“I find this whole getting out of PARCC perplexing. While I have said there’s too much time spent on assessments and I am not in favor, necessarily, that we stay in PARCC, I support Common Core, and I don’t see this abrupt move resolving anything,” Ballard said.

“I see little real leadership being shown because there is no thought given to where does that leave us.”

Bonnie Rogers, a spokeswoman for Jenks Public Schools, noted that patrons and educators in that district have expressed great concern about the time devoted to state-mandated testing.

But she said Jenks school officials “would disagree with Superintendent Barresi’s assertion that school districts did not have the expertise to prepare for the amount of technology needed to administer online tests.”

Sand Springs Superintendent Lloyd Snow said he agrees with Barresi’s decision about PARCC but was aggravated “about her once again giving most of the blame to local school districts.”

“I can’t help but wonder if this is all political posturing,” he said. “I am worried about the next steps. Many things from the state Department of Education are unpredictable and unexplainable.”

The Oklahoma Education Association recently issued a report detailing schools’ many difficulties with CTB-McGraw Hill and calling for 2013 standardized tests to be invalidated.

The teachers association called the testing vendor “grossly deficient” and detailed failures that had nothing to do with online testing, including mistakes on paper tests, significant delays and mix-ups in their delivery to schools and even practice tests that weren’t aligned with the actual tests.

“At what point is the state superintendent of public instruction going to quit blaming public schools and hold this corporate testing company responsible?” OEA President Linda Hampton asked.

She called on greater transparency from Barresi, saying parents and educators deserve an explanation about why her decision was not discussed at last week’s State Board of Education meeting, who will develop the new tests and how they will be any different from the state’s current tests.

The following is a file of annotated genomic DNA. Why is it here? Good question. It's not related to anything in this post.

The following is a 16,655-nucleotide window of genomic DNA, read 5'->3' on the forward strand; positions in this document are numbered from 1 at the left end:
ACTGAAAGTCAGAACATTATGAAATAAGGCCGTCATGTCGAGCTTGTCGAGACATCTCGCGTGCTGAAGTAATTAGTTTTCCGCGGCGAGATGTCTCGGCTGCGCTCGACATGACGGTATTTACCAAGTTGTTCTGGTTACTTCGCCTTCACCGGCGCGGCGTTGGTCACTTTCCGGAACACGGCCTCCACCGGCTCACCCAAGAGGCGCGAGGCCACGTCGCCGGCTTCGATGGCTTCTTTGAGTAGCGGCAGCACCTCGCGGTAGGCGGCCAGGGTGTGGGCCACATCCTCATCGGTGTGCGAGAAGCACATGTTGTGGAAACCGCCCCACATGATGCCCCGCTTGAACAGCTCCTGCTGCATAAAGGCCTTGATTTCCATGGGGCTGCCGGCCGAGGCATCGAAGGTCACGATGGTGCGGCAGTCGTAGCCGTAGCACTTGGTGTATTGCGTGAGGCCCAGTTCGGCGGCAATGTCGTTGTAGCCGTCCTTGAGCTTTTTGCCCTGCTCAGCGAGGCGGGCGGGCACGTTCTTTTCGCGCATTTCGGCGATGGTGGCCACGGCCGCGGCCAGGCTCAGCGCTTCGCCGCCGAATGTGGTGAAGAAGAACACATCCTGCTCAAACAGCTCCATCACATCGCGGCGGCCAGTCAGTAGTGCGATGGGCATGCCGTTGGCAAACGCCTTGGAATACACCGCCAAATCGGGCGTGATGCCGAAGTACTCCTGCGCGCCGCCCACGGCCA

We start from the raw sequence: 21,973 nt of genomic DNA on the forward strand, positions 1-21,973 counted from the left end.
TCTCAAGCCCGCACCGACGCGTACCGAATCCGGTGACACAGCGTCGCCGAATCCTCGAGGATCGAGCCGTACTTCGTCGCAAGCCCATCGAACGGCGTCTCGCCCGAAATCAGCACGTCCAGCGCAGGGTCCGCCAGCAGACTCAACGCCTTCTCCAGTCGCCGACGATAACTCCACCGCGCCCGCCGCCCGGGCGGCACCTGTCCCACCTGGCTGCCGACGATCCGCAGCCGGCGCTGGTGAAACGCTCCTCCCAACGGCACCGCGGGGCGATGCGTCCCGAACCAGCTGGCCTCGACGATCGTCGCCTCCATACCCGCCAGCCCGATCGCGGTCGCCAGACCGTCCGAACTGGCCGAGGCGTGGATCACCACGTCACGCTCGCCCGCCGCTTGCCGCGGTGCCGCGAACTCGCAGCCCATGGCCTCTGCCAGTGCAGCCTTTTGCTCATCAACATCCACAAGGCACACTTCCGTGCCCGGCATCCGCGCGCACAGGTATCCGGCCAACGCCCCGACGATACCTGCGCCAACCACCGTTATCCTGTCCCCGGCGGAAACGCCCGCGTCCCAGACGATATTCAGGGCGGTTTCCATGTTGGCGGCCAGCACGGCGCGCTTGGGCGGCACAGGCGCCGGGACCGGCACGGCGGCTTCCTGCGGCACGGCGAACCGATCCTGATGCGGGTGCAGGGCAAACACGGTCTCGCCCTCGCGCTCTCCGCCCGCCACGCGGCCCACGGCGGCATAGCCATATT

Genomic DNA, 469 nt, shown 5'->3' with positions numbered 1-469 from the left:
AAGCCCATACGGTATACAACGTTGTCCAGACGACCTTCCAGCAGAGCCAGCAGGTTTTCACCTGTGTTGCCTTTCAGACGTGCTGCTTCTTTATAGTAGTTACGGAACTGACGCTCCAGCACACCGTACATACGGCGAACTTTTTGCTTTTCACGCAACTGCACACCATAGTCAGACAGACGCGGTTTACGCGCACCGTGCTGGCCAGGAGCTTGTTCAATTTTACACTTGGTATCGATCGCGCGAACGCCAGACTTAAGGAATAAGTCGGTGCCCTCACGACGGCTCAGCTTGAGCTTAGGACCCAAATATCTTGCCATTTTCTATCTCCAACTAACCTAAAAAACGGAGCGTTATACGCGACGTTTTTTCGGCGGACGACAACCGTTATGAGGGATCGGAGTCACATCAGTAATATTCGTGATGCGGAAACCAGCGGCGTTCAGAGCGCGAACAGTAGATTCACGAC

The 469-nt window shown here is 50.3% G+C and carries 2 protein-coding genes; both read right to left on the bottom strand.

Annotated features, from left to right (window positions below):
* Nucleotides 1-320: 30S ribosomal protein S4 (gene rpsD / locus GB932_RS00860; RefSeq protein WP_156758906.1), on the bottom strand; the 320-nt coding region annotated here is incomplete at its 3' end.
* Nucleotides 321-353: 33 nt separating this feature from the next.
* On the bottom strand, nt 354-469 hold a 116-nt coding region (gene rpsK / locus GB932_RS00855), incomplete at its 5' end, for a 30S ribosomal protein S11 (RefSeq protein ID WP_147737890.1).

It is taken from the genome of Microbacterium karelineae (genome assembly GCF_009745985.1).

“It also bothered us that the state board never talked about renewing the CTB McGraw-Hill contract but the contract has been renewed,” she said. “It seems to becq they have rewarded this company with a contract renewal.

For their coverage, the Oklahoman has been linking to the World articles. I find no original content on the NewsOK website related to Oklahoma’s decision to pull out of take a break from PARCC.

As school leaders begin processing this information, one big issue will be communicating the fallout from it to their teachers, parents, school boards, and communities. The way leaders choose to have that conversation will be worth covering as well. The misinformation from Barresi’s claim that the majority of technical issues were the schools’ fault needs correcting. The possibility that Oklahoma will simply remain with the same testing company that caused so much student and teacher distress needs challenging.

In other words, we have a long way to go to make sure the public has all the facts to understand whether the implications of this decision have been fully considered, and whether it’s the right decision at all.

We were on a break!

Today, we have some clarification of yesterday’s announcement about PARCC. Oklahoma is not pulling all the way out of the testing consortium. We’re in, but we just won’t be using the test. Perfectly clear, right?

I had noticed that the PARCC website still listed Oklahoma as a governing state in the organization, so I posed a question on Twitter. Admittedly, I was trying to be funny, but it led to a brief exchange with the SDE:conversation about parcc

And a hilarious comment from a reader:

jwilliams from twitter

Clarifications and commentaries aside, yesterday’s announcement that Oklahoma is leaving PARCC leaves a number of unanswered questions. Aside from the strictly political ramifications, I see at least five areas needing further discussion.

1. Does the state superintendent unilaterally have the authority to make this decision? I’m not sure how far I’d have to go back into the archives to find it, but I believe the State Board of Education approved the state’s participation with PARCC. Do we have any indication as to the level of their input in this new decision? Other than yesterday’s poorly-worded comments blaming schools for the computer glitches this spring, do we have a better grasp on the reasons?